want to be when they grow up,
teenage marines and soldiers
from the back rows
of high school history classes
into the front lines in Indochina—
learn fast about the raw facts
of life and death
in backwater Asian nations
bereft of television,
sewage systems, hot running water
or modern medicine.
Outside our barbed wire,
children die of bubonic plague,
girls the ages of our kid sisters
give birth in dirt-floored huts,
12-year-old boys shoulder
old French rifles
and shoot crossbow arrows
that bring down helicopters
in a war against invaders
that began a thousand years ago.
(From Winning Hearts & Minds: War Poems by Vietnam Veterans)
Jan and future wife, Paula Pierce, at Operation Rapid American Withdrawal peace demonstration at Valley Forge, PA, Labor Day weekend 1970
For Paula Kay Pierce
Nobody else can
do my grieving
I have found I need
to go to quiet places
where she and I
loved to go—
to parks and forest paths,
canoeing spots on
to find how much
of our life was her,
and how much of life is me.
(From Earth Songs)
Thanks to advances in user-friendly computer technology, I’ve created additional web sites, including class journals for college courses I teach and forums for my commentaries on current events and environmental issues.
These sites include:
Click and type in a question or comment
I am hoping to find contact info for Larry Rottman. His book with Trong Thanh is of paticular interest with me because of my own research and documentary work on one of Thanh's photos with a former USAF Recce pilot named Wilmer Newlin Grubb (MIA/POW/DIC).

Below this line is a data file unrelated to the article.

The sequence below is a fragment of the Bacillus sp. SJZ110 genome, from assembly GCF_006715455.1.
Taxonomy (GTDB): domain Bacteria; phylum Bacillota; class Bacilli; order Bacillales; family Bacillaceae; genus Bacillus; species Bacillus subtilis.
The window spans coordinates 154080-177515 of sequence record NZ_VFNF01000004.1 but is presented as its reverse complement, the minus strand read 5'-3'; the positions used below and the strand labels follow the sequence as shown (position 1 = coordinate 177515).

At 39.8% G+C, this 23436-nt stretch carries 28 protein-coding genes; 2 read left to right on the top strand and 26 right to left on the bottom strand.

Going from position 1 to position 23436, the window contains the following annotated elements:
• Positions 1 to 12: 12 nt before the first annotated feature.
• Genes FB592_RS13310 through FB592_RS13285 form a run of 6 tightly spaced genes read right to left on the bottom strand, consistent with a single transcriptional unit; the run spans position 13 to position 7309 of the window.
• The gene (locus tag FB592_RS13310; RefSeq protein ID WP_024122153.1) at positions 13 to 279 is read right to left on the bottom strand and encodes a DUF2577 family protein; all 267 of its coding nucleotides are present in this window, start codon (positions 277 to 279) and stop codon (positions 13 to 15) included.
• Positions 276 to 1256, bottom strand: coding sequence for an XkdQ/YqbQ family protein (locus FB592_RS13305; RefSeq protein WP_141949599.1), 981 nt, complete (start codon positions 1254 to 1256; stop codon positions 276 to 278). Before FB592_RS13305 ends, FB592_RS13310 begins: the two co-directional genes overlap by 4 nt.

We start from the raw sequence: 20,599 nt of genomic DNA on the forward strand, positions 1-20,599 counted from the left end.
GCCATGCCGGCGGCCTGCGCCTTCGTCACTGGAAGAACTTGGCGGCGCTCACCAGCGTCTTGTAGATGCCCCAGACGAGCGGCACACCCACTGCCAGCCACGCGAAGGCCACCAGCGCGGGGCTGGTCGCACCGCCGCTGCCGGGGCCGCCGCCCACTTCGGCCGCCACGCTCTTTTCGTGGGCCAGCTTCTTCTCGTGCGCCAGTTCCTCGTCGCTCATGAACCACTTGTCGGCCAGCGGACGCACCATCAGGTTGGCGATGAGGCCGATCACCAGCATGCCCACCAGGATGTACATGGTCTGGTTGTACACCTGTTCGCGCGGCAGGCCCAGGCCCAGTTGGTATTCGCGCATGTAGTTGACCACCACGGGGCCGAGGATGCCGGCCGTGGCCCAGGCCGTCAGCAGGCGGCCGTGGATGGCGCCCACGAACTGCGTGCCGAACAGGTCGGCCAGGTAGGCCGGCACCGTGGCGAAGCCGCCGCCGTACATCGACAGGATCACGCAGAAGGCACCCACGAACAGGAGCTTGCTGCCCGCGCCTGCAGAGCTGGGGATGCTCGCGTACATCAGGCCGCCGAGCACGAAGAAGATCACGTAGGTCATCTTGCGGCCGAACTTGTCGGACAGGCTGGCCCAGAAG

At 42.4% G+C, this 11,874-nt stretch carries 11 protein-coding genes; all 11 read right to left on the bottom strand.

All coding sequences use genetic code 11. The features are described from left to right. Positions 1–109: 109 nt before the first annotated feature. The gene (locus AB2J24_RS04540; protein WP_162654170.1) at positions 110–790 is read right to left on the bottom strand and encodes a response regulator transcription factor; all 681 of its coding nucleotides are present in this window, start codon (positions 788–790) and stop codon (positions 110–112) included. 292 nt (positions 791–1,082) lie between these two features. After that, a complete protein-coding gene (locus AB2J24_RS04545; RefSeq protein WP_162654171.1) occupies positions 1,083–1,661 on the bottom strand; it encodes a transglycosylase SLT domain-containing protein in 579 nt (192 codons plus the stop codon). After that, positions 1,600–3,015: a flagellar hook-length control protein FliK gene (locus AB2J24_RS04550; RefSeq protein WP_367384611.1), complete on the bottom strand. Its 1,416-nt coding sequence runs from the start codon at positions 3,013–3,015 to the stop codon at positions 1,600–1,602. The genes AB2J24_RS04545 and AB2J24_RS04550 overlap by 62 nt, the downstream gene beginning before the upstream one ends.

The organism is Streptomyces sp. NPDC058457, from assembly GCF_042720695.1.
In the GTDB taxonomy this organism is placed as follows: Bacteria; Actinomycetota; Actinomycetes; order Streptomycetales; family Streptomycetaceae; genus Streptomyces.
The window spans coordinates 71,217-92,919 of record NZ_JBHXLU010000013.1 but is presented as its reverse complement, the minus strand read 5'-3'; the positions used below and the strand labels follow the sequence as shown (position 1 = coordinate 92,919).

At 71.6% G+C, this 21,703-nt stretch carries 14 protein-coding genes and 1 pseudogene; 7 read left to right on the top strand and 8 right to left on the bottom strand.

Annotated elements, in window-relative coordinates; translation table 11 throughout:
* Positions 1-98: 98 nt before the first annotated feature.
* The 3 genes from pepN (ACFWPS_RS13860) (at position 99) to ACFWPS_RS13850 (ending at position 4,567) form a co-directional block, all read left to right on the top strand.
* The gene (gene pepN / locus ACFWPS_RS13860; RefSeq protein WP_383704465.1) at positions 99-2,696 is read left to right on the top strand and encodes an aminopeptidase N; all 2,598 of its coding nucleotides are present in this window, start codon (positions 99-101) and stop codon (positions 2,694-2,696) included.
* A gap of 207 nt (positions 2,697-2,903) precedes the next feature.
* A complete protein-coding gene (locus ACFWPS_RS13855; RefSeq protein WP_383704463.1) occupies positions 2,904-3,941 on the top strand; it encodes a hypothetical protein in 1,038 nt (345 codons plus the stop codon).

Is there any information you can share on Larry's literary agent or manager so I can reach him? Surely pass along my info as well.
You can see this project at www.facebook.com/fruitsofpeace
I have met you several times. I am Igor Bobrowsky's daughter, Juliet. I am trying to get a phone number for Robert "Bobby" Muller. My dad doesn't know I am trying to reach out to Bob. But it is important that I speak with him.
If you do not happen to have Bob's current contact info (it is unlisted), would you be able to refer me to someone who might?
My personal cell is: 917-623-5702
Thank you kindly!
Back in '81, I read "Everything we had" and I now have a "new" copy and decided to (eventually) Google everyone in the book to see if I could find them. I graduated HS 6 weeks after the fall of RVN. Having been born in a family that is aware of current events, this hit me hard. Most of my friends oldest brothers went to VN and thankfully, all came home. I was shocked to hear the much older son from across the street come home and tell the truth about the war. It seems to me he was there about 67-68 or so. I was into John Wayne and could not reconcile it. However, by the time I was in HS, it was very clear to me what a Charlie Foxtrot the war was. Your part of "Everything we Had" fully illustrates it. What a tragedy that fell upon the youth that fell between my oldest step brothers (served pre VN) to my full brothers who missed it on the back end. Thank God... God Bless you and all those who served.